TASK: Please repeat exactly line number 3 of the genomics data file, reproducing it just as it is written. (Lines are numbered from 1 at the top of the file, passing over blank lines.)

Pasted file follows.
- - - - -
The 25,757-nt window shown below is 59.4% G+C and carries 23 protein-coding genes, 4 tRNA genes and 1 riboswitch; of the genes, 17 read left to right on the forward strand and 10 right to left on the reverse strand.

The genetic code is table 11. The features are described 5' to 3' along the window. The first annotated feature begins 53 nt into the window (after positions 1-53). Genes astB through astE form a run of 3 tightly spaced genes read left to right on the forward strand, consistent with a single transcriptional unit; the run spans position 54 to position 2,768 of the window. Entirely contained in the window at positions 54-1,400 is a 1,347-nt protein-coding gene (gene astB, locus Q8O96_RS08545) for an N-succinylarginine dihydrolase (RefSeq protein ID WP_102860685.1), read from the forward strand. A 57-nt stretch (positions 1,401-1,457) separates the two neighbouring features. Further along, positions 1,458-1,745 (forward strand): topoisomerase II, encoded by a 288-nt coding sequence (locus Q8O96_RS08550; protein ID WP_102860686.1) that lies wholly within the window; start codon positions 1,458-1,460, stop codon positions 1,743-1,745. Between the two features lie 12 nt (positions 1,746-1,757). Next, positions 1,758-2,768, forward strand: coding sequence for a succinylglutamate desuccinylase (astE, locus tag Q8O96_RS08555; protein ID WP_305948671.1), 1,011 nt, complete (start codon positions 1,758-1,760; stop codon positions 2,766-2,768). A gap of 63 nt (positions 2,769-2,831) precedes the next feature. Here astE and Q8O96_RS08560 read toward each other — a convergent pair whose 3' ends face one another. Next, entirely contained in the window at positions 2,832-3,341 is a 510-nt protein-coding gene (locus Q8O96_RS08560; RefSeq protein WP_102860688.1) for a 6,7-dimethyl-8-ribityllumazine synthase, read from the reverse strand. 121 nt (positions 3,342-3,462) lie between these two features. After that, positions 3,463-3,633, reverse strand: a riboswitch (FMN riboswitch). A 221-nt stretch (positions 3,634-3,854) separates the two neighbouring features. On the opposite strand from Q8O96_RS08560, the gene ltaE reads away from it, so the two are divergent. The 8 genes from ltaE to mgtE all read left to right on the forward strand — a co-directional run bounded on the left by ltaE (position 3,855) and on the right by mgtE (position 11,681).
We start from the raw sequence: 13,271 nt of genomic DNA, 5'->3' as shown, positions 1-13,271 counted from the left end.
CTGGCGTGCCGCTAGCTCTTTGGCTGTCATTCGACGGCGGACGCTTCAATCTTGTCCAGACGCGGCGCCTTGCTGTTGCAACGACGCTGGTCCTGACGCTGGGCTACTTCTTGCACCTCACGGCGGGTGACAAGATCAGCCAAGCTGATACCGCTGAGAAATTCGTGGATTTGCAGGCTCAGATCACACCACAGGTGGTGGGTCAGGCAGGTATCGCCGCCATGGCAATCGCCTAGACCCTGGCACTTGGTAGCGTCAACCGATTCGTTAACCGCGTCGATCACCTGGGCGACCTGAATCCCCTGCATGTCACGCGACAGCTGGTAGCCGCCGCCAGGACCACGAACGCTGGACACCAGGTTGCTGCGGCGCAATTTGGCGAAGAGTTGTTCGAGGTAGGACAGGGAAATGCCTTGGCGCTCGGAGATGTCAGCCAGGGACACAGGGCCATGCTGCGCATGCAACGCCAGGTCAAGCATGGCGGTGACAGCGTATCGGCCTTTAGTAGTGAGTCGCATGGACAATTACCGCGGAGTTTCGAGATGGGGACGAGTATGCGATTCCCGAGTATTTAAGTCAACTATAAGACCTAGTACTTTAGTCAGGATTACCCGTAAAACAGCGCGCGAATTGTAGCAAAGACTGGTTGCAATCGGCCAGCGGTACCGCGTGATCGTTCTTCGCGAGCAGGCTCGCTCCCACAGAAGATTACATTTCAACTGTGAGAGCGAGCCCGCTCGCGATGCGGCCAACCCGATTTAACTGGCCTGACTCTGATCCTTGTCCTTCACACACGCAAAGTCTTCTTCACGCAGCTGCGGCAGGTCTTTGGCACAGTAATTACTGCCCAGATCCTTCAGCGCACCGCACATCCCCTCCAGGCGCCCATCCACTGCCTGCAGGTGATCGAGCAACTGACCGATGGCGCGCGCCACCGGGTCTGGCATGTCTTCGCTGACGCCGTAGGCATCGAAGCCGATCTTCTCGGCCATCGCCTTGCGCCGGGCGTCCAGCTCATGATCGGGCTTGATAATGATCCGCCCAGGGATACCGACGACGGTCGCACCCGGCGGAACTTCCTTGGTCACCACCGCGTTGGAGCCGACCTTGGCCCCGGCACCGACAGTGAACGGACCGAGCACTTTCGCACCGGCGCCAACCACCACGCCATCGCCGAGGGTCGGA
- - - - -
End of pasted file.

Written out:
We start from the raw sequence: 13,271 nt of genomic DNA, 5'->3' as shown, positions 1-13,271 counted from the left end.